site.btaUPDATED National Association of Municipalities in Bulgaria Holds General Assembly in Presence of President, PM, Government Ministers

National Association of Municipalities in Bulgaria Holds General Assembly in Presence of President, PM, Government Ministers
National Association of Municipalities in Bulgaria Holds General Assembly in Presence of President, PM, Government Ministers
A snapshot from the opening of the 37th General Assembly of the National Association of Municipalities in the Republic of Bulgaria, Sofia, February 27, 2024 (BTA Photo)

The National Association of Municipalities in the Republic of Bulgaria (NAMRB) is holding its 37th General Assembly Tuesday and Wednesday. Among the guests were President Rumen Radev, Prime Minister Nikolay Denkov, Deputy Prime Minister Mariya Gabriel and Finance Minister Assen Vassilev. In his opening remarks, President Radev said that that during the political instability in recent years, mayors had become the personification of statesmanship, who guaranteed the stability of social processes. According to the President, the real solution to many political problems can only be achieved with financial decentralization of the municipalities, while he also said that the State needs to interfere with a clear long-term strategy and commitments in underdeveloped regions.

NAMRB Chairman Daniel Panov, who is also Mayor of the north-central city of Veliko Tarnovo, welcomed the 430 delegates and the opportunity to discuss municipal problems with them together and look for solutions regardless of the size of municipalities and political affiliation of mayors. The agenda of the two-day assembly will include a report on the activities of the NAMRB in 2023 as well as the program and budget for the activity of the NAMRB for 2024. The General Assembly delegates will elect the members of the new Governing Board and Supervisory Board of the Association, and their Chairpersons.

Prime Minister Nikolay Denkov assured the attending mayors that there will be continuity of priorities after the expected government rotation in early March. He said: “This [rotation] process is not a struggle for offices, with one political force trying to outwit another, but is a process that will determine what will be the real priorities of the government in the next period [of nine months after the rotation]. In recent weeks, every single partner, foreign or national, starts the conversation with the question, "Will you be able to make the transition?" I am sure that Mrs [Mariya] Gabriel gets the same question. I assure you that she and myself have no doubt in this regard. What is up to us, we will do. There will be continuity. We are working very hard in an environment that is not very easy, so that you can feel reassured that what you see as the right direction of development will continue. That includes fighting corruption, reforming the judiciary, stopping the leakages in public finances so that there is a more efficient use of this money. Also in areas of public life that have been underfunded for years. I want to mention the significant increase of the budgets in the areas of culture, sport and education. Of course, there is never enough for everyone. What we have been trying to do as a team over these years is to define how these funds that are coming in from the budget in various areas could contribute to one thing - improving the quality of life. Again, let me repeat that the process you see is a struggle to keep the priorities as they have been in recent months, to be able to build on them and to be able to discuss in nine months' time how to move forward. Unfortunately, there are politicians who are trying to present things in a different light and to convince us that we will be better off without a Parliament-appointed government and without a working Parliament. No, we won’t be better off  because there can be no budget and no priorities. The main [foreign] priorities for Bulgaria remain: joining Schengen [for all types of travel] and accession to the eurozone, which will benefit people and businesses. Our partnership with you is based on these priorities.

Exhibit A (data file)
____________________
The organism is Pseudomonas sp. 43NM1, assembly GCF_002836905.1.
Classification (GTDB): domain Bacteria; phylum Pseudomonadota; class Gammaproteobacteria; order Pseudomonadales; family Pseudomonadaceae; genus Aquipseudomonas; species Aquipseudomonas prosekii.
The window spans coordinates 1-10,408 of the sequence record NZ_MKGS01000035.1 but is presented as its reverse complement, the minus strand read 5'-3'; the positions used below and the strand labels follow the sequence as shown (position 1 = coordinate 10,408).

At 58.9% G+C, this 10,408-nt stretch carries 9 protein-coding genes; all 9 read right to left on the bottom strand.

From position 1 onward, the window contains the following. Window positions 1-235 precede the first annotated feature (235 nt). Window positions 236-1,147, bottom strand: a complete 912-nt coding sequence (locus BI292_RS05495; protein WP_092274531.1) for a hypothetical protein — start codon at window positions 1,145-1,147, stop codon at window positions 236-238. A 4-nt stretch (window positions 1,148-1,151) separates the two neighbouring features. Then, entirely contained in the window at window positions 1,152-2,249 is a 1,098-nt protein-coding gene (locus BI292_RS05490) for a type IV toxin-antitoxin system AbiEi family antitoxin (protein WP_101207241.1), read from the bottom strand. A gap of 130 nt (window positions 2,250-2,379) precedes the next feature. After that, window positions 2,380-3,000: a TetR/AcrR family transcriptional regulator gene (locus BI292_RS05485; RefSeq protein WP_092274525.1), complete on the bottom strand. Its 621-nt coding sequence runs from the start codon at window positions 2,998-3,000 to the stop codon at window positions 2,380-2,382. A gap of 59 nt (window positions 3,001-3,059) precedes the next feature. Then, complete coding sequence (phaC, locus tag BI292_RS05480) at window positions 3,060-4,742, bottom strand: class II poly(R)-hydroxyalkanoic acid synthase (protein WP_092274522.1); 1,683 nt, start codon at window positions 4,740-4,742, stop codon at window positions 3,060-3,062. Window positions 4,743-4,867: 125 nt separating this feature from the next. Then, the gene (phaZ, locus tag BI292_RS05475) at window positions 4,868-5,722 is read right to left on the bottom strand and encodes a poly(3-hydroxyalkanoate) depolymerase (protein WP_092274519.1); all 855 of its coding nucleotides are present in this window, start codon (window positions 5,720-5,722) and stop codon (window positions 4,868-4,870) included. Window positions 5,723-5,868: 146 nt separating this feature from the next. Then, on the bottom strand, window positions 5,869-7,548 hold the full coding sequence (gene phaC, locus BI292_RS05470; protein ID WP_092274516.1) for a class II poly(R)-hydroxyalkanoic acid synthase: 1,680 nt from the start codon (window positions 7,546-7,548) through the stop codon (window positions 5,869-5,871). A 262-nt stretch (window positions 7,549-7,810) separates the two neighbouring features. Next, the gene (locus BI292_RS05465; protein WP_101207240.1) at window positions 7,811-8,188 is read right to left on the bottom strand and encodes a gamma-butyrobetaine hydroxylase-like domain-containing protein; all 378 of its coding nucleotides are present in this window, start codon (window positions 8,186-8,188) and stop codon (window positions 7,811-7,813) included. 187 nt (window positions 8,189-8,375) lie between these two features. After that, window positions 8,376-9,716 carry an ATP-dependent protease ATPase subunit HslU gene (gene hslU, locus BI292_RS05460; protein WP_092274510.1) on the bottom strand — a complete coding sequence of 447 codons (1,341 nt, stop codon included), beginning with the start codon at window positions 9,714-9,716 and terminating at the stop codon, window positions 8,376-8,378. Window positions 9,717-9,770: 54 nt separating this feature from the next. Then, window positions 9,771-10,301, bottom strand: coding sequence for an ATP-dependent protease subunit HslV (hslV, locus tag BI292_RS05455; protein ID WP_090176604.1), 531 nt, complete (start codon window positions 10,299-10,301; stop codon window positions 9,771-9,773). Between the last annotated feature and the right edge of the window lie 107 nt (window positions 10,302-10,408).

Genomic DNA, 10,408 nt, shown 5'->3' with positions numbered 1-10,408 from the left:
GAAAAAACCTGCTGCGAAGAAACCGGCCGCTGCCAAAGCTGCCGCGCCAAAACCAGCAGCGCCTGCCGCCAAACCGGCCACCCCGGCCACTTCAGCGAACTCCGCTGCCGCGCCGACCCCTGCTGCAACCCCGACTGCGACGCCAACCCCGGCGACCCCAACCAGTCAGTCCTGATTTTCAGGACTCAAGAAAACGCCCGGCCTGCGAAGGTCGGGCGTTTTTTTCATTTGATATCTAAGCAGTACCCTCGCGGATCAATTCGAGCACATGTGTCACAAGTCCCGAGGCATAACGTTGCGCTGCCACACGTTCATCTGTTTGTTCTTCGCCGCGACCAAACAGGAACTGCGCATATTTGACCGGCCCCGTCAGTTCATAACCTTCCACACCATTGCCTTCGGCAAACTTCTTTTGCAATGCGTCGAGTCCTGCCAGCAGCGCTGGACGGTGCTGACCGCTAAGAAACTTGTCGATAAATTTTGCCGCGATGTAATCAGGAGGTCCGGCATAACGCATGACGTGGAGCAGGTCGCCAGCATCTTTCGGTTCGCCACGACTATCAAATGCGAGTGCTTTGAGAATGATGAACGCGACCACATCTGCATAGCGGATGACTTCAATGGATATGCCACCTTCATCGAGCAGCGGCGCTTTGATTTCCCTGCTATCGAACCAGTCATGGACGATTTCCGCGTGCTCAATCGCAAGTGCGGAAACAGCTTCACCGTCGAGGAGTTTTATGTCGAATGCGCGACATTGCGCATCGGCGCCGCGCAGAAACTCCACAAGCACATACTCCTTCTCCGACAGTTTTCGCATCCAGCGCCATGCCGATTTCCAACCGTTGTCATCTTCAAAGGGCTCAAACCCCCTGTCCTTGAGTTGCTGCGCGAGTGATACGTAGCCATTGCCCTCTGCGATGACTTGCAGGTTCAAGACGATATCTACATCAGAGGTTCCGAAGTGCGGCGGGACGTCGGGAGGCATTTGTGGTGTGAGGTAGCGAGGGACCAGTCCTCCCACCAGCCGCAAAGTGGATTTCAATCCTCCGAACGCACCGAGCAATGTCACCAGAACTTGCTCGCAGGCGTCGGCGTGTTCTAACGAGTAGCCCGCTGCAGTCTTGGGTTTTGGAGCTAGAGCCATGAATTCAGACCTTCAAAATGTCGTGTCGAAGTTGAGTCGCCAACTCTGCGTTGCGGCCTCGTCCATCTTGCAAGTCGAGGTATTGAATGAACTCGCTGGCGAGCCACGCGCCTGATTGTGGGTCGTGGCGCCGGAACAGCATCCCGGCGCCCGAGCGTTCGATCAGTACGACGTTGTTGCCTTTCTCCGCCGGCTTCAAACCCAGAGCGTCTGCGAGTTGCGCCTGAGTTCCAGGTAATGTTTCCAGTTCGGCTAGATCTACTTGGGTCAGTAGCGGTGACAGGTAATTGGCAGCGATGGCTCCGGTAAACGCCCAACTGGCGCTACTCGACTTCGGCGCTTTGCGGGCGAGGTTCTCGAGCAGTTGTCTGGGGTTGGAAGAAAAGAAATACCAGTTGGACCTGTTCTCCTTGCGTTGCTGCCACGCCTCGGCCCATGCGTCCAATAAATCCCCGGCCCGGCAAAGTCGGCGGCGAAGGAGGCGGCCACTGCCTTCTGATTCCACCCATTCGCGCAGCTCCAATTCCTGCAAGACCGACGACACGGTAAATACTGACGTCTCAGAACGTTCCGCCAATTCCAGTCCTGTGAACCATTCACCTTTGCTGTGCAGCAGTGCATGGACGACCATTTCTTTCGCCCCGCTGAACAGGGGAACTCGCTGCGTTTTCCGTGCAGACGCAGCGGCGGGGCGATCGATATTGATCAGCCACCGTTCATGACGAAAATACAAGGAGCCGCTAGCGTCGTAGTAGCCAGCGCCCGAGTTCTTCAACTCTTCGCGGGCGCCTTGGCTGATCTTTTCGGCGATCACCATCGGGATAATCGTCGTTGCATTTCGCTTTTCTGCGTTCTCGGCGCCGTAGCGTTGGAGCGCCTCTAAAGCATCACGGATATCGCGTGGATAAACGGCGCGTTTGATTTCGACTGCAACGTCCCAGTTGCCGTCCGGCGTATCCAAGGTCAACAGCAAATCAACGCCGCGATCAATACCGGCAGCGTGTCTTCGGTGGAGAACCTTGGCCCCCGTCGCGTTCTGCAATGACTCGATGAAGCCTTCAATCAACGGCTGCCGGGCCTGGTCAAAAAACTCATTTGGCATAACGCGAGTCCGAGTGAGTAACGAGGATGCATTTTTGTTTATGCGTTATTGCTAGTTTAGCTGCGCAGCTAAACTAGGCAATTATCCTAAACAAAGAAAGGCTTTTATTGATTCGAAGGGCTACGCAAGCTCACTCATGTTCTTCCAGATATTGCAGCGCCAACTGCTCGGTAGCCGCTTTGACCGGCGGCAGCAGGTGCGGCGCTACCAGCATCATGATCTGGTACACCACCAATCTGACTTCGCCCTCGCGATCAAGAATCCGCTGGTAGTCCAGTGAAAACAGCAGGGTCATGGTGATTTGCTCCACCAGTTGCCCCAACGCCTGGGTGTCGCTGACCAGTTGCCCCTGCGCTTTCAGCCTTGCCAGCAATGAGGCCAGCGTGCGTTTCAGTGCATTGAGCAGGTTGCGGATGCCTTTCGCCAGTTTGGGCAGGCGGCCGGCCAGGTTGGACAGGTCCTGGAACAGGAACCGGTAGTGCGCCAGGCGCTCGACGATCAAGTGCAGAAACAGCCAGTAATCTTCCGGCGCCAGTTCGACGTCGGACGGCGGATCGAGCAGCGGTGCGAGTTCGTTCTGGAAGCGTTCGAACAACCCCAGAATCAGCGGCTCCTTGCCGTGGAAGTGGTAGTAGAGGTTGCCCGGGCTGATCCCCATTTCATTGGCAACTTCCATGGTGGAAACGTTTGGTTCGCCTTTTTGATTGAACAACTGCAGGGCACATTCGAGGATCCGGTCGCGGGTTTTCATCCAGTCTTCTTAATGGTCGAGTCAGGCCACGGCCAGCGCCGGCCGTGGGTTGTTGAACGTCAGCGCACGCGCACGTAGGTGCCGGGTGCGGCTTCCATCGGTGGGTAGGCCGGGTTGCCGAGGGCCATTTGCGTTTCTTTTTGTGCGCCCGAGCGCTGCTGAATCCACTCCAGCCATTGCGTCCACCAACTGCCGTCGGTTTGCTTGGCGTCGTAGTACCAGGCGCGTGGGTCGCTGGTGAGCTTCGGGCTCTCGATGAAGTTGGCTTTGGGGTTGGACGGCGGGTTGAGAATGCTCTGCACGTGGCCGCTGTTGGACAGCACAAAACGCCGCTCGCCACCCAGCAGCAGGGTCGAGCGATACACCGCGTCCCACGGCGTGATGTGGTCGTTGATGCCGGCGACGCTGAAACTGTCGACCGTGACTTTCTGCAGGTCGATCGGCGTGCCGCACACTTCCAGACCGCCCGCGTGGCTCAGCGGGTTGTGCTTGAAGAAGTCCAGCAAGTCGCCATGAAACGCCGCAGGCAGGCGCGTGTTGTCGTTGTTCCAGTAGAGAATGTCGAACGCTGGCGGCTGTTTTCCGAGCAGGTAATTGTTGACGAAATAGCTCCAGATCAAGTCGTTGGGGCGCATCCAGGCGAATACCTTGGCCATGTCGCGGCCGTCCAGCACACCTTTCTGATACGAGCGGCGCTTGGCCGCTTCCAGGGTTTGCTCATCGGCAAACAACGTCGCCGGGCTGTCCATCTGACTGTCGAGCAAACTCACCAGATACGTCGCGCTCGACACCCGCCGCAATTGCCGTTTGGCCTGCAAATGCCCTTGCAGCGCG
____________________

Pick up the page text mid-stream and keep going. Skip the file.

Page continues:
On the first day of the General Assembly, Sofia Mayor Vasil Terziev reiterated how important it is for municipalities to have financial decentralization so as to enhance the financial security and stability to cities and towns in times of political turbulence and crises. "Financial decentralization and transparency in management have been talked about for more than 15 years. I believe that in this mandate the municipalities will work under the conditions of real financial decentralization," he said. Terziev also called for part of direct taxes, like income tax and profit tax, to be left in the municipal budgets and not transferred to the state budget.

Finance Minister Assen Vassilev said that the economic and financial environment is expected to remain unchanged and that taxes won't be raised. "We are still waiting to officially discuss your ideas for fiscal decentralization. I am not against it," Vassilev said. The problem there is the very uneven distribution of tax revenues across the country, he added. He also said: "The idea is that the investment programme for municipalities should be sustainable and continue. What we have talked about in Parliament, with the budget committee and the regional ministry is that it should be a revolving type: when you are finished with one project, you can take up a new one up to the limit. You have an interest to finish your projects as quickly as possible."





By 20:41 on 21.04.2024 Today`s news

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